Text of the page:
New programs at Edison may have some seeing career options more clearly

Edison State College hopes to “recession proof” graduates, with the addition of three new certificate programs, according to Charlotte Rhine, coordinator for continuing education.

Rather than a tedious 4-year course of study, or even a 2-year course of college level education, these three certificate programs will allow students to expeditiously train within career paths of ophthalmology assistant, clinical medical assistant or pharmacy technician. All three programs range in length from 14 to 18 weeks of study — from start to finish, adding up to a certificate and hopefully, a new career option for students who complete their studies.

“We are trying to train people directly to prepare them for the workforce,” explained Rhine from her office at Edison College’s Collier County campus. “We’re trying to keep people here, to get going and to get started. So if their market dried up, they can take classes to change their career. I want employers to call us for people, after the students complete these certificate programs.”

The specialized eye care education required for the ophthalmology assistant program adds a component of hands-on learning in an optometry office, following traditional classroom learning, in partnership with Dr. E. Trevor Elmquist of Elmquist Eye Group in Fort Myers. Meanwhile, classroom learning will be conducted by Richard McCoy and Debbie Lansford at the Collier campus.

“I see so many bright young people here, and the ophthalmology tech program is a great place to start. I love the field. They do the data gathering in the office, and they are required to have serious skills,” said Elmquist, who offered up his office and state-of-the art equipment for students to practice various eye care procedures throughout their course of study.

Although job opportunities are sluggish with this economy, the aging population will demand services from more healthcare professionals in fields of medicine in Florida as people age, and require more healthcare services, according to experts.

“The first class will start in January and will end in May in the opthalmology assistant program, and the program is limited to no more than 12 students. In all of these certificate programs, the class-size is smaller, because there is a hands-on skills section,” said Rhine.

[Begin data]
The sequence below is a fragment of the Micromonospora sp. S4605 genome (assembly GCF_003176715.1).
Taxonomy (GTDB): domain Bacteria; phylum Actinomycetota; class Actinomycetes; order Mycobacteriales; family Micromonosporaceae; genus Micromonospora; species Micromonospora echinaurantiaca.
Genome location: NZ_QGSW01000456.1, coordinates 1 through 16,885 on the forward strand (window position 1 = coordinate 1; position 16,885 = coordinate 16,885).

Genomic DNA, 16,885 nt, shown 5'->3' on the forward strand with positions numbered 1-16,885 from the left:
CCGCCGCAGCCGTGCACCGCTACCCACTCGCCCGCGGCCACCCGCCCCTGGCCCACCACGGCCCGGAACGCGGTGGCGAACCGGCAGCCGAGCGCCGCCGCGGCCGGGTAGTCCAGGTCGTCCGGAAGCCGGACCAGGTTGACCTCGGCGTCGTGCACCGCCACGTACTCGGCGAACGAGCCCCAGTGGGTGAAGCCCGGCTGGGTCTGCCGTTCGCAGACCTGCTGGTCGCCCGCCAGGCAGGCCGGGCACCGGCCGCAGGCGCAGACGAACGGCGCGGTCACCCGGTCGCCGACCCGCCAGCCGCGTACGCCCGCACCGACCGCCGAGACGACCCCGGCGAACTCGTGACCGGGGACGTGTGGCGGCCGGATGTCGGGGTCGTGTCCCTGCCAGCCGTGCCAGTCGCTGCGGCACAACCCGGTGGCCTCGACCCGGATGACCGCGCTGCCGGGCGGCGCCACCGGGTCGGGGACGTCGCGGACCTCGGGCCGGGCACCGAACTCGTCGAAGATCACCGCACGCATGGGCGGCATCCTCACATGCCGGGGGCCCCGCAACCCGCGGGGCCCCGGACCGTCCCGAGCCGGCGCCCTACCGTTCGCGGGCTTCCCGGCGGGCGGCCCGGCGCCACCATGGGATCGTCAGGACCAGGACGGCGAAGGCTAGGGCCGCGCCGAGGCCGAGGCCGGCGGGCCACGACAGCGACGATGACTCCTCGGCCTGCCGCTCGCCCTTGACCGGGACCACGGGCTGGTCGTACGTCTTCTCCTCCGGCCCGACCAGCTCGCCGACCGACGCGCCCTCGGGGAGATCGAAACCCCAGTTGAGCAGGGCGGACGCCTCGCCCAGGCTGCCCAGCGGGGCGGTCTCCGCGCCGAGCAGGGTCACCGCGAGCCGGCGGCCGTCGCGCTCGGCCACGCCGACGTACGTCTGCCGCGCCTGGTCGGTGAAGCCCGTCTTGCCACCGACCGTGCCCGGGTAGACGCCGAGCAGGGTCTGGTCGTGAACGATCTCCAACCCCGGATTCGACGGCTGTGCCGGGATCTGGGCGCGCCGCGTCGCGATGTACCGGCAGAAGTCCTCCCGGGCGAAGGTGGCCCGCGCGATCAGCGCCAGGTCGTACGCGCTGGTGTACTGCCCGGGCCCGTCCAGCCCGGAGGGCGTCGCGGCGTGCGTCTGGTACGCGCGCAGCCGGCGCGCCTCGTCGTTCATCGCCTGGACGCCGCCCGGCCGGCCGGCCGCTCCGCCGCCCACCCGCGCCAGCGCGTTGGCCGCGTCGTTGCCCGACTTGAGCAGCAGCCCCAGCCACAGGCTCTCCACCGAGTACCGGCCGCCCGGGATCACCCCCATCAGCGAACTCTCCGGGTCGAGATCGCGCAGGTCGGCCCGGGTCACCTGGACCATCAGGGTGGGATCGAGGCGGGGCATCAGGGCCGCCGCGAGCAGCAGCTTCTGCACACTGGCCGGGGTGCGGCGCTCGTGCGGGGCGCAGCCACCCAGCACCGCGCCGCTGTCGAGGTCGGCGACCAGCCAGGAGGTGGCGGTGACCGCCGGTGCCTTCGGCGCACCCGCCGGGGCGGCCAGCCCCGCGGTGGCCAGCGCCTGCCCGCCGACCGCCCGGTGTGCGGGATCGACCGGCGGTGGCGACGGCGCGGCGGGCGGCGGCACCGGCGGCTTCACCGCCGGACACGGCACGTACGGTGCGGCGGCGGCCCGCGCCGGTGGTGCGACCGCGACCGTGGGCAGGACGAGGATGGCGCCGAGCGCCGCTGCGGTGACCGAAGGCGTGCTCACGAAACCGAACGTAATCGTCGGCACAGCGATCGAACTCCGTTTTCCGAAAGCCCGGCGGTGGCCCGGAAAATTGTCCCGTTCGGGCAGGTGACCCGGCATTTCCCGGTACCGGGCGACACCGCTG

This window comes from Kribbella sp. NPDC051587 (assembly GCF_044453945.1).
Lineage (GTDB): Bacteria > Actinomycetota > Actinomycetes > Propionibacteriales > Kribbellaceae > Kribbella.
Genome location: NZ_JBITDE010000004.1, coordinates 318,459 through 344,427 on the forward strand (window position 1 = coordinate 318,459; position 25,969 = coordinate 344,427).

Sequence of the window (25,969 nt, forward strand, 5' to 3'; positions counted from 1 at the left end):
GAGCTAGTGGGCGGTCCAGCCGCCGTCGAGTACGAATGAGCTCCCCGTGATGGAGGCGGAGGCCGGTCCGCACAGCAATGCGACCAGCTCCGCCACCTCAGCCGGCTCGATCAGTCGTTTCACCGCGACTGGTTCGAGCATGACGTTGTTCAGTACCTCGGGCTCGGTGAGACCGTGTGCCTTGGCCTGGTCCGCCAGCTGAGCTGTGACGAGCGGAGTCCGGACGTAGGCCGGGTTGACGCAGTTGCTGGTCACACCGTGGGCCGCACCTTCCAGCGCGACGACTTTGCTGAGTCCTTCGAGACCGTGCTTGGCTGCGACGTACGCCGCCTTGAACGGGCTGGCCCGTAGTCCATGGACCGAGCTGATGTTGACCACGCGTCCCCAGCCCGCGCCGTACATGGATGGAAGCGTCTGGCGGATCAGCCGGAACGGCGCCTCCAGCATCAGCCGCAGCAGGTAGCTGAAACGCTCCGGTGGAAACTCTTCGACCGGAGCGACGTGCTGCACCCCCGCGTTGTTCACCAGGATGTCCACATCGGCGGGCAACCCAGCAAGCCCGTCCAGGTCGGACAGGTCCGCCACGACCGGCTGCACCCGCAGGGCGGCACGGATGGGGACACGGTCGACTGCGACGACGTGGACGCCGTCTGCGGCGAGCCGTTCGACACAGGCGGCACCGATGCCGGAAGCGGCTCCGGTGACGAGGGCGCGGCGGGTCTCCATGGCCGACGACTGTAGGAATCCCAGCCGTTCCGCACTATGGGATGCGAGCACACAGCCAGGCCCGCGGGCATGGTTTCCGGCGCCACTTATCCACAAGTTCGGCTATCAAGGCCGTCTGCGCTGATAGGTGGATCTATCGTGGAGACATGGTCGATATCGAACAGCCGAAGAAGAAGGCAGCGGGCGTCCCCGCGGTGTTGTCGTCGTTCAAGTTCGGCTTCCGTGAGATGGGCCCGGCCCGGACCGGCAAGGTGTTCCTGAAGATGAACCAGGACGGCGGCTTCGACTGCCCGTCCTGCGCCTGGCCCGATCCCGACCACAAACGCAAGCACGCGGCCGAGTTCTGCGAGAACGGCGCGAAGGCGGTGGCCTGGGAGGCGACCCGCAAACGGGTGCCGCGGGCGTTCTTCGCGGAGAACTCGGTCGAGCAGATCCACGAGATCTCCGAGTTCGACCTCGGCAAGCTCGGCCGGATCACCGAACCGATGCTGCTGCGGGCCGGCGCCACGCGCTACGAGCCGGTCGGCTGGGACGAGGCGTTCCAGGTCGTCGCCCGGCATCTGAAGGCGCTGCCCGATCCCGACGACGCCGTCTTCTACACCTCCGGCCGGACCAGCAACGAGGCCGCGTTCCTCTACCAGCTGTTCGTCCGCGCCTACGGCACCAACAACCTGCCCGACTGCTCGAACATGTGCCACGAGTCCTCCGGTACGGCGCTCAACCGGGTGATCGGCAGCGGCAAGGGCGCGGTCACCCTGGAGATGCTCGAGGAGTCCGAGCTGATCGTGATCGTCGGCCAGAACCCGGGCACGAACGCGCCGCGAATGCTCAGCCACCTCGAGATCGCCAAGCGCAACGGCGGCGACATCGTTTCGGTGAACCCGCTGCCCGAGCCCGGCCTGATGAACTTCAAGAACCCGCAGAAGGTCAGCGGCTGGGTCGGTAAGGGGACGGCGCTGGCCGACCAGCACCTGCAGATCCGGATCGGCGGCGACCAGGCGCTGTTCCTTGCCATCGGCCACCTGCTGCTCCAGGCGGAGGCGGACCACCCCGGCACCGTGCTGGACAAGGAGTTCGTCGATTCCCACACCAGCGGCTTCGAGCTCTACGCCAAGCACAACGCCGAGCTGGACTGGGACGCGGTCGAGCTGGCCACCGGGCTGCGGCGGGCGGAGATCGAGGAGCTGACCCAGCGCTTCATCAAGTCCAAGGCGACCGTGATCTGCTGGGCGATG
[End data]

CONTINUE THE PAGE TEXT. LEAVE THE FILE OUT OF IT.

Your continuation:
But if a prospective student has their vision set on a field other than ophthalmology, there are two more certificate programs offering training and internships within fields of medical assisting and pharmacy studies.

Those who choose to take a certificate course in pharmacy technician at Edison will be able to assist a pharmacist with packaging prescriptions, mixing prescriptions, maintaining client records, assisting with essentials of inventory, collecting payments from clients, and coordinating invoices, just to name a few facets of the certification program. This program is affiliated with the University of Florida, and Ashlee Grenham teaches this 14-week course, which includes a hands-on externship.

There is also a comprehensive program in clinical medical assisting offered on the Collier campus, beginning in January 2012. This program will prepare people to work with patients in a healthcare setting, and will teach students to perform everything from non-intravenous injections, to assisting with patient examinations and treatments, collecting routine lab specimens, and performing basic lab procedures, along with understanding administrative medical tasks, leading up to an examination, and a certification as a clinical medical assistant.

Interested in learning more about continuing education courses at Edison State College? Call Rhine at (239) 732-3707, email her at cecollier@edison.edu, or visit www.edison.edu for more information.

If You Go:

What: Question-and-answer session about new ophthalmology assistant program

Where: Room J-120 at Edison State College, 7007 Lely Cultural Parkway, Naples

When: 10 a.m. Jan. 7

© 2011 marconews.com. All rights reserved. This material may not be published, broadcast, rewritten or redistributed.

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